Floridian Nature

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Florida Nature: Panacea  & Wakulla County
wakulla county is a beautiful nature spot in north FloridaPanacea is a small unincorporated community in Wakulla County, Florida.  Panacea is an historic fishing and tourist waterfront village located along Dickerson Bay in Wakulla County between the St. Marks National Wildlife Refuge and Apalachicola National Forest southwest of the state capitol of Tallahassee. The establishment of Panacea began with the Panacea Mineral Springs, a concentration of small sulphurous springs known for their ‘healing attributes’. There were hotels, restaurants, health spas, baths, bottled water for drinking, boardwalks, piers and pavilions over the bay, all oriented around the healing power of the springs and bringing prosperity until the Depression. Most of the development was destroyed by a hurricane in 1928, and the springs property soon fell into neglect. Panacea, Florida offers undisturbed natural coastal beauty at it's finest. Panacea has grown quite a bit over recent years along with most of the State of Florida, but yet still retains that naturalistic beauty so hard to find in a coastal community today.

Edward Ball Wakulla Springs State Park is home of one of the largest and deepest freshwater springs in the world. Located in the Florida Panhandle near Tallahassee, Wakulla Spring is a colossal spring system. On average, more than 250 million gallons of water flow from Wakulla Spring every day forming an nine-mile river that reaches the Gulf of Mexico. Wakulla Spring draws its water from a springshed covering hundreds of square miles from the Gulf of Mexico all the way to Georgia.

This park also plays host to an abundance of wildlife, including alligators, turtles, deer, and birds. Daily guided riverboat tours provide a closer view of wildlife, and glass bottom boat tours are offered when the water is clear. Swimming is a popular activity during the hot summer months. A nature trail offers a leisurely walk along the upland wooded areas of the park.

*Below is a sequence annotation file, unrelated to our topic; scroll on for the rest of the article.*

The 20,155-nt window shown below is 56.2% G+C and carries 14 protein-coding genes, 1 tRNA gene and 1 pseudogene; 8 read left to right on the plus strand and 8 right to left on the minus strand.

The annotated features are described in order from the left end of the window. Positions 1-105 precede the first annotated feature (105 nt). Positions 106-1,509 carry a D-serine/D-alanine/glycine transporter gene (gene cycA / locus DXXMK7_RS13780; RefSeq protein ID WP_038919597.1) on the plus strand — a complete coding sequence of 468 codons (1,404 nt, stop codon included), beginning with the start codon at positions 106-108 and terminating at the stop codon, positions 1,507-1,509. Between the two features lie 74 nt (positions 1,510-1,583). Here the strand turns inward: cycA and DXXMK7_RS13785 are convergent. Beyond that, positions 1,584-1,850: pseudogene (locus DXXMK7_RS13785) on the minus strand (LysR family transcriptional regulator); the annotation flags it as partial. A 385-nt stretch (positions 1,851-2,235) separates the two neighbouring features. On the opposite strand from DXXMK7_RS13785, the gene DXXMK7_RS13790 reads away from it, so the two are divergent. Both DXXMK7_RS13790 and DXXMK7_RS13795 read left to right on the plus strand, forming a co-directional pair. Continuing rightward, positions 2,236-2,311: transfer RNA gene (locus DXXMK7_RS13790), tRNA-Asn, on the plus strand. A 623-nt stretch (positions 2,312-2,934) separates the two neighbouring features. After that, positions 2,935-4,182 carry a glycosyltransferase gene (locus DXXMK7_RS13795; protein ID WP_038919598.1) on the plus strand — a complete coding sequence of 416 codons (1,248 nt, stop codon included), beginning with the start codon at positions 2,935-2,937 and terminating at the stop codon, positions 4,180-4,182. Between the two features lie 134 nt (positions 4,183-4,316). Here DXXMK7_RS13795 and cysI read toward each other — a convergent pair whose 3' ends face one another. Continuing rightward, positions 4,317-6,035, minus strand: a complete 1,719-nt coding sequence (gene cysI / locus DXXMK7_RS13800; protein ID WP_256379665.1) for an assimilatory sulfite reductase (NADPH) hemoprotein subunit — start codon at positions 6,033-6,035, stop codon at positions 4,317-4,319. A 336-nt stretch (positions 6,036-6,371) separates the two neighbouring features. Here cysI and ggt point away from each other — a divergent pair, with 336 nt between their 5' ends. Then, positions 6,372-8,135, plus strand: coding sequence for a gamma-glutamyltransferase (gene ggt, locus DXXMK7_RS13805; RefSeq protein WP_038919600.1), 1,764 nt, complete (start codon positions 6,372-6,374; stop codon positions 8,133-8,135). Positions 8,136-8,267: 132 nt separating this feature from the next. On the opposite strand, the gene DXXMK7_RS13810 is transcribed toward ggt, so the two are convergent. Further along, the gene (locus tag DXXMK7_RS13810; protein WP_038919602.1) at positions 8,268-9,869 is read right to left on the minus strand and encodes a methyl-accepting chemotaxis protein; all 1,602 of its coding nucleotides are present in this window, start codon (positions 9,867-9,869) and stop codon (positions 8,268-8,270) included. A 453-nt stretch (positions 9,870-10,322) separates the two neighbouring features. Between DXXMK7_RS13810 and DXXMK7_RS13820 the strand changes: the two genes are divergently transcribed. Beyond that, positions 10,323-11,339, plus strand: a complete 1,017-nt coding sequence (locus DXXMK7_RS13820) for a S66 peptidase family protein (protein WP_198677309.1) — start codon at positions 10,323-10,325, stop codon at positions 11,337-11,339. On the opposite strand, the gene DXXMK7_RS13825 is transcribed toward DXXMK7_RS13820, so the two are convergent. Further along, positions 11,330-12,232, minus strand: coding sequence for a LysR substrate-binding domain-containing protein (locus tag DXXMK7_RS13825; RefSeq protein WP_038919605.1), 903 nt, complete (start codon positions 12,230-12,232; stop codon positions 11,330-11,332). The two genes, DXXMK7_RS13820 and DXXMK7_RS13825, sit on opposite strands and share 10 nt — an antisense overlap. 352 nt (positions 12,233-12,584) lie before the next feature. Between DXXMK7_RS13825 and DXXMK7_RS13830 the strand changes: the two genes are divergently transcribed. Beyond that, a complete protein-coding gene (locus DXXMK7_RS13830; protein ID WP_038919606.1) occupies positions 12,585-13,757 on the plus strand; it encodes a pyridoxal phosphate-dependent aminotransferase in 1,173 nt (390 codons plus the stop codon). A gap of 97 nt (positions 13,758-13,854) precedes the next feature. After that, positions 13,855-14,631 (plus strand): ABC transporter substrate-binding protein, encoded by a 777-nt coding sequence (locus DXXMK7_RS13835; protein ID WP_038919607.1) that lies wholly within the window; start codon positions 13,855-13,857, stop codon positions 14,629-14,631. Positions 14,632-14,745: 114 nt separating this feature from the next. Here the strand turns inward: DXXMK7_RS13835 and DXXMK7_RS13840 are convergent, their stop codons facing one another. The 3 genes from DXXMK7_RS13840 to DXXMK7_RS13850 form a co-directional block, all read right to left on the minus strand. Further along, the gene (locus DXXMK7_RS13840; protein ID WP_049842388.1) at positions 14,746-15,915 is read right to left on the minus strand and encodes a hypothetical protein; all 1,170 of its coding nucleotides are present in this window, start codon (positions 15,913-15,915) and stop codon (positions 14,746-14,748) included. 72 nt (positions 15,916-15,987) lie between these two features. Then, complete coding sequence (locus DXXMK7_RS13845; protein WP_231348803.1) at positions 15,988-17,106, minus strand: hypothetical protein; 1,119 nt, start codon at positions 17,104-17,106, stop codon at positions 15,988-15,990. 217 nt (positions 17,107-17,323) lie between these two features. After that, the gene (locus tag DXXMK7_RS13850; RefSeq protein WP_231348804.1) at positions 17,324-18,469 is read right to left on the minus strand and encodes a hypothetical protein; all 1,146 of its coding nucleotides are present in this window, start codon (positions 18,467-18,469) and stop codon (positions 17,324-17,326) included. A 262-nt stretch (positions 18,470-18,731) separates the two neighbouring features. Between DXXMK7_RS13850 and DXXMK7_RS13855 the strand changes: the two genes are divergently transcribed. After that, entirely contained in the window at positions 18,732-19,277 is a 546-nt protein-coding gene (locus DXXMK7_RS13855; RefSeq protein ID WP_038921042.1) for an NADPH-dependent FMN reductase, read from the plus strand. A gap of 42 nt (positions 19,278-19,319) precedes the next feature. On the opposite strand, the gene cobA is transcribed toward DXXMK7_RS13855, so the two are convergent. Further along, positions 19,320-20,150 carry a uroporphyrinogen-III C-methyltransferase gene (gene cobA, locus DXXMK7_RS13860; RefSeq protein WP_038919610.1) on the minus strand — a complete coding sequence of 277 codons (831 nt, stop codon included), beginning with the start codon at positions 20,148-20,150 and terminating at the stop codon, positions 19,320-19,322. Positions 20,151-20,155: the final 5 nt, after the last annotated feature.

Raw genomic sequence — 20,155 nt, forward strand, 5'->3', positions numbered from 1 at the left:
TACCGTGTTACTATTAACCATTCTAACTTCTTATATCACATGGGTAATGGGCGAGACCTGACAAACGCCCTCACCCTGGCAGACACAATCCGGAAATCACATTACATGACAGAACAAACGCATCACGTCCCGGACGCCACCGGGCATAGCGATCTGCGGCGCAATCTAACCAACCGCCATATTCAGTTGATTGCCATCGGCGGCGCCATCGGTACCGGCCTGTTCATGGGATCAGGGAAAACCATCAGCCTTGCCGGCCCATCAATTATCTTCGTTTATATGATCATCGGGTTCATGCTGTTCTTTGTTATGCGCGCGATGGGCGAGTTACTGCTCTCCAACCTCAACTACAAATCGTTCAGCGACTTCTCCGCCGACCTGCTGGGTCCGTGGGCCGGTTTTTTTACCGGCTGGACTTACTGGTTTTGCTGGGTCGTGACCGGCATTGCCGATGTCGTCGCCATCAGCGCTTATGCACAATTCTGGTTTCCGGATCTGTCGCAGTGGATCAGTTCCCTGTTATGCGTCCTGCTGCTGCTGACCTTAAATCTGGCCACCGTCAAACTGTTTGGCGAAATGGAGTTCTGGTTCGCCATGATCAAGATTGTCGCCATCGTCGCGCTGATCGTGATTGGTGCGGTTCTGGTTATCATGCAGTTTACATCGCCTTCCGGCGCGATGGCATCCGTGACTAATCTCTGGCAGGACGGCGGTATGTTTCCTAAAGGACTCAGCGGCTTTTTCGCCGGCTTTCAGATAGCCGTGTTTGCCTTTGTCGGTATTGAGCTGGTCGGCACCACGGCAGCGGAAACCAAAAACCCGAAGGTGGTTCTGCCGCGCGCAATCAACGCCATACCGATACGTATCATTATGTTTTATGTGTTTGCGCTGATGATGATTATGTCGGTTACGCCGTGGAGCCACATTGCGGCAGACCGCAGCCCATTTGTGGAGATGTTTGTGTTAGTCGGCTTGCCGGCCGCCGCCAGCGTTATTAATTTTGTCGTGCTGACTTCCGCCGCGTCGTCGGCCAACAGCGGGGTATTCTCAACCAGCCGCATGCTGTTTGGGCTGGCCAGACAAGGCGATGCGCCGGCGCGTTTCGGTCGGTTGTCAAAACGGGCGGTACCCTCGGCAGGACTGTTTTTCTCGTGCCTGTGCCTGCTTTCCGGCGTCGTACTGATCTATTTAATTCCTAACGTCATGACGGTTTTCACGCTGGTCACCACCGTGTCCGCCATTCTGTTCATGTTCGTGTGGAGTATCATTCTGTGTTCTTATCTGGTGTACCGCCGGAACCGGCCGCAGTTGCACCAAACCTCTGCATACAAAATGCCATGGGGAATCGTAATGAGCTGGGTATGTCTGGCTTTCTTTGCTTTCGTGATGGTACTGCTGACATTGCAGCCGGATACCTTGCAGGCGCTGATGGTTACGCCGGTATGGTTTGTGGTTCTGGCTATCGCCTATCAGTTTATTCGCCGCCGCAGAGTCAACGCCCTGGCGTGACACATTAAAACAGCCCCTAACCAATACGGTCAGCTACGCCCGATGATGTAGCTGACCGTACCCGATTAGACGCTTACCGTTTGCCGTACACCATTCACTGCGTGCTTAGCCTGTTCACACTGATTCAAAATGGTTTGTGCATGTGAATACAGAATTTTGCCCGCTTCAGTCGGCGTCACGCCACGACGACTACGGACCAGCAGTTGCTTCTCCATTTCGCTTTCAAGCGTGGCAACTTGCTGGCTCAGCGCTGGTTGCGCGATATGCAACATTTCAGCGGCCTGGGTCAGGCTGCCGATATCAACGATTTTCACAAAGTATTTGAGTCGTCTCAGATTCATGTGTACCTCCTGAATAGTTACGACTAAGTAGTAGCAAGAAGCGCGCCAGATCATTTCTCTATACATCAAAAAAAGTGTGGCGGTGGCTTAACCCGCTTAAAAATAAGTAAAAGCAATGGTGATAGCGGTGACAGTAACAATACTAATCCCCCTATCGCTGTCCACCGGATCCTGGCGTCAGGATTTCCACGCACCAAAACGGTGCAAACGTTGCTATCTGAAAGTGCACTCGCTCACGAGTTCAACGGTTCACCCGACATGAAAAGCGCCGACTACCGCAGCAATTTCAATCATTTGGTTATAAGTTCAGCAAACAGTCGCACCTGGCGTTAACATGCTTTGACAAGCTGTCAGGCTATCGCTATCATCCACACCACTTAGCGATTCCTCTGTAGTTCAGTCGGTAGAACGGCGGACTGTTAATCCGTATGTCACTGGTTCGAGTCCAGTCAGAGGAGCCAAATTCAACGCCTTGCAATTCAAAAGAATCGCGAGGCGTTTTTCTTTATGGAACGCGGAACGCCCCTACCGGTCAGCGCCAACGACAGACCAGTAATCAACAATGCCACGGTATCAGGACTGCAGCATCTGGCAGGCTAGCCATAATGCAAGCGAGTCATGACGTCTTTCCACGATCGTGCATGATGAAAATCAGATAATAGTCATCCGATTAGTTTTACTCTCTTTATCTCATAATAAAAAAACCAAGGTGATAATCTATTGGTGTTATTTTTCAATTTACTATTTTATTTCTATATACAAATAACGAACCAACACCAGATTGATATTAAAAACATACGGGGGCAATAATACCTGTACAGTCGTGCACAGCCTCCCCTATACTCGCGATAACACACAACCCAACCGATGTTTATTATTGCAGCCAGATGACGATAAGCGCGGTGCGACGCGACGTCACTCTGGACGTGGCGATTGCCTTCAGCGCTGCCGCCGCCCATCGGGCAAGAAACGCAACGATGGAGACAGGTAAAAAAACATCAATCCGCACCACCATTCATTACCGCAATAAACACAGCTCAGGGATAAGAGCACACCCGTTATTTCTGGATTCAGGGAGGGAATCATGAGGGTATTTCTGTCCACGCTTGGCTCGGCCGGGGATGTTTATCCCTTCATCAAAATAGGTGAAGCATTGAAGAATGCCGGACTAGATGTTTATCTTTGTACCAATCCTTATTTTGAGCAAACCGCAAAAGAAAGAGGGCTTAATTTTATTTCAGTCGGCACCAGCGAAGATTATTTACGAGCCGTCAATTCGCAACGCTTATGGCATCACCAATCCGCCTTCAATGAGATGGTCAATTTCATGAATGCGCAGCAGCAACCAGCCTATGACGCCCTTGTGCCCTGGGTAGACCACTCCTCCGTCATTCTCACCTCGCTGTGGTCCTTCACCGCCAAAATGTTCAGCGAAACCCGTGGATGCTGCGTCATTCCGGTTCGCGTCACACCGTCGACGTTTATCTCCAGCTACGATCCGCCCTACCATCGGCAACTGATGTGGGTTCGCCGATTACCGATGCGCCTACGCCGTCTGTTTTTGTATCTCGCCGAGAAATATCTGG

St Mark lighthouse at the St Marks Nature Preserve in Wakulla FloridaSt. Marks National Wildlife Reserve, located just outside of Panacea along the Gulf Coast of Florida, is a well-known oasis of natural Florida habitats for wildlife, especially birds. Natural salt marshes, freshwater swamps, pine forests and lakes provide a haven for wildlife and people. Fishing, hiking, bird watching, butterfly-watching, hunting, and viewing the historic St. Marks lighthouse on beautiful Apalachee Bay attract visitors from around the world. Special events highlighting the refuge's coastal resources, monarch butterflies, wildflowers and migratory birds enhance visitors' opportunities to learn more about this special place.

Established in 1931 for wintering migratory birds, St. Marks National Wildlife Reserve has a long tradition of excellent bird watching. There are over 300 species of birds recorded on the refuge, with 98 species nesting on-site. There are 19 species of ducks and many hawks, falcons, and shorebirds migrating through the refuge in the fall and winter. There are 14 active bald eagle nests and the endangered least tern and red-cockaded woodpecker also nest on the refuge.

In the spring, the refuge is a showcase of colors as songbirds migrate north through coastal oaks and shrubs. Wildlife abounds on St. Marks National Wildlife Reserve due to the wide diversity of habitats, ranging from wilderness saltmarshes, ribboned with tidal creeks, to rolling longleaf pine forests, with swamps, sinkholes, and palm/oak hammocks in between. Located in Wakulla, Jefferson, and Taylor counties, the refuge spans over 43 miles of coastline and supports 52 species of mammals such as the Florida black bear and bobcat; 40 species of amphibians such as the endangered flatwoods salamander, and 65 species of reptiles. Visitors may glimpse endangered loggerhead sea turtles and West Indian manatees offshore by the lighthouse. State-listed threatened and endangered plants are also found on the refuge. St. Marks  location also makes it an ideal host for the natural marvel of the migrating monarch butterflies in October on their way to Mexico! 

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Panacea is an historic fishing and tourist waterfront village located along Dickerson Bay in Wakulla County between the St. Marks National Wildlife Refuge and Apalachicola National Forest southwest of the state capitol of Tallahassee.Edward Ball Wakulla Springs State Park is home of one of the largest and deepest freshwater springs in the world.
If you are looking for the old time charm of a Florida past, then Panacea and Wakulla County are the place for you. It is as if time stood still here and allowed the beautiful nature of Florida to hold its place in time. St. Marks National Wildlife Reserve, located just outside of Panacea along the Gulf Coast of Florida, is a well-known oasis of natural Florida habitats for wildlife, especially birds. Natural salt marshes, freshwater swamps, pine forests and lakes provide a haven for wildlife and people. Fishing, hiking, bird watching, butterfly-watching, hunting, and viewing the historic St. Marks lighthouse on beautiful Apalachee Bay attract visitors from around the world, including the endangered whooping crane! Special events highlighting the refuge's coastal resources, monarch butterflies, wildflowers and migratory birds enhance visitors' opportunities to learn more about this special place. A quiet unincorporated county, Wakulla and St. Marks are a huge contrast to the glaring commercial theme parks found in the center of the state.
Panacea and Wakulla County
Date published: 10/23/2013
5 / 5 stars